North Somerset schools face £32m repair backlog
Schools in North Somerset are facing a £32m backlog in repairs, the local education authority has revealed.
North Somerset Council admits it can only allocate £2m to deal with outstanding maintenance issues.
The Department of Education has also reduced by nearly £1.5m the funding for repairs at the area's schools.
Councillor Jeremy Blatchford, local education boss, told BBC Inside Out West: "The resources aren't there and we are struggling."
The Department for Education cut its direct capital funding for schools in North Somerset from £2.1m in 2010/11 to £634,964 this year.
A spokesman said: "Given the financial climate the country finds itself in, budgets for school building maintenance were tight."
He added the money taken from the schools' own budgets had been reallocated to the local authority so it could be "targeted at needs and prioritised locally".
But the council insisted it was still not enough to deal with the backlog of repairs.
One school, Ashcombe Primary School in Weston-super-Mare, has ongoing problems with widespread damp and rot, leaking roofs, dated temporary buildings and even badgers digging soil from underneath buildings.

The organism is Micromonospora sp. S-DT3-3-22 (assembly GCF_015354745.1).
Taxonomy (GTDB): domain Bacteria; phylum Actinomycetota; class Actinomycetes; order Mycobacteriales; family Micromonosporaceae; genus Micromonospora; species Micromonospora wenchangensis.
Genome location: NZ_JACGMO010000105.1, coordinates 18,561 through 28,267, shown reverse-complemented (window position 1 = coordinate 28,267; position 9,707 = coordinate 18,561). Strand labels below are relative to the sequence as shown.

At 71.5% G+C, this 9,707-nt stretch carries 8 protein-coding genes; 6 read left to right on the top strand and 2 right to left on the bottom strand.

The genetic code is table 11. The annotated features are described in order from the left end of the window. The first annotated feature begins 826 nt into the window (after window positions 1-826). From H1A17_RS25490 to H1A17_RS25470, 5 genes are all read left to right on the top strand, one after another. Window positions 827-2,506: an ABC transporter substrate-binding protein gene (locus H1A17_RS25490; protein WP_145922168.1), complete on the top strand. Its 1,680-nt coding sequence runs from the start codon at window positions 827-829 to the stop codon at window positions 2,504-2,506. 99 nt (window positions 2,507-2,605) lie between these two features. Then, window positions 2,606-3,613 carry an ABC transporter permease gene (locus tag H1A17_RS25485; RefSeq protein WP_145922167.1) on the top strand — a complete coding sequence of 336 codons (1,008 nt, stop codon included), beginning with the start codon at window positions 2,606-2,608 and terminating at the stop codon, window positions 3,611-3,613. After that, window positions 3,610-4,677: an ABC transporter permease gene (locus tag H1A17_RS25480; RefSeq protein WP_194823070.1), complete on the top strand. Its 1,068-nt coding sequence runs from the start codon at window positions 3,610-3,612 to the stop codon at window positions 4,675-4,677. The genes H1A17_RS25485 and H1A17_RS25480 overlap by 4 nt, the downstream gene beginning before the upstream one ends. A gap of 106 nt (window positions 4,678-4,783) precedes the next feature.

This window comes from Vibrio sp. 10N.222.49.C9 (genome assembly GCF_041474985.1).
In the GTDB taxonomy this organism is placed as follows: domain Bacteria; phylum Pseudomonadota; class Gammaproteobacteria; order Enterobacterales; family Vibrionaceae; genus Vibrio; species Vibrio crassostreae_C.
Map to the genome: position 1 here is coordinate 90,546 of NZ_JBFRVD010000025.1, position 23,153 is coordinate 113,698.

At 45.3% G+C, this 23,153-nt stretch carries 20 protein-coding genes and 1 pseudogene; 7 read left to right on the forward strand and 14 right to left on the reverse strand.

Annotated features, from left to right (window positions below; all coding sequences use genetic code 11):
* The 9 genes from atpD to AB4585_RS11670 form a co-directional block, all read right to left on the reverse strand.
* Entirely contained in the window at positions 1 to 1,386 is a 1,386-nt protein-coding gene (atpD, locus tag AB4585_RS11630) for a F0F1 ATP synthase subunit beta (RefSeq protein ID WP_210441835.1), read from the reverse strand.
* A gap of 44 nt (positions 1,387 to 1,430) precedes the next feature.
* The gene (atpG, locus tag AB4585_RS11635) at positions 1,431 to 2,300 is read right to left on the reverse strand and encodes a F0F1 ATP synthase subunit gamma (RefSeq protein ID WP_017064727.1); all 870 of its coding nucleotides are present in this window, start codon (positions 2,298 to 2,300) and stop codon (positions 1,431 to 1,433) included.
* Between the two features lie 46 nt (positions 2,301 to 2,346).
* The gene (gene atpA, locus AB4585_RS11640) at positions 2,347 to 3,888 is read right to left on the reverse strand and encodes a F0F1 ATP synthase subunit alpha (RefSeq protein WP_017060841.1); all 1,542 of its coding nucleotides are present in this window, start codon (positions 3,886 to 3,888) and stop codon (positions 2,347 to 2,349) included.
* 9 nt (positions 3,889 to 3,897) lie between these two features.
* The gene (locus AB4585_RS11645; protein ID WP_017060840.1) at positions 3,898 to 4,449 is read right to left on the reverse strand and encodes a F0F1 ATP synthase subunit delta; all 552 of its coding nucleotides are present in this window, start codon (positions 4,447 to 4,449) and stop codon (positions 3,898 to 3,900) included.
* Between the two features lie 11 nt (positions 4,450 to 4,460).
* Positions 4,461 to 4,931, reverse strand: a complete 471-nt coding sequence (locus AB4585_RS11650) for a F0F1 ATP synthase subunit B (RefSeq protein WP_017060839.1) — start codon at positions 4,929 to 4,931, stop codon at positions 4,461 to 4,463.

It has seen its government funding for repairs reduced from £44,834 in 2010/11 to £8,703 this year.
And North Somerset Council did not spend any of its money on repair work at the Earlham Grove site in 2010/11 because it was "deemed safe".
However, Pat Brown, the school's chair of governors, said: "The governors are very concerned about the state of the buildings and our ability to keep them as safe and secure."
A council spokeswoman said: "The council recognises a need for changes - funding permitting - as their buildings are coming to a stage where they need to be extensively remodelled or replaced in the future."
The story features on Inside Out West on BBC One in the west region at 19:30 BST on Monday.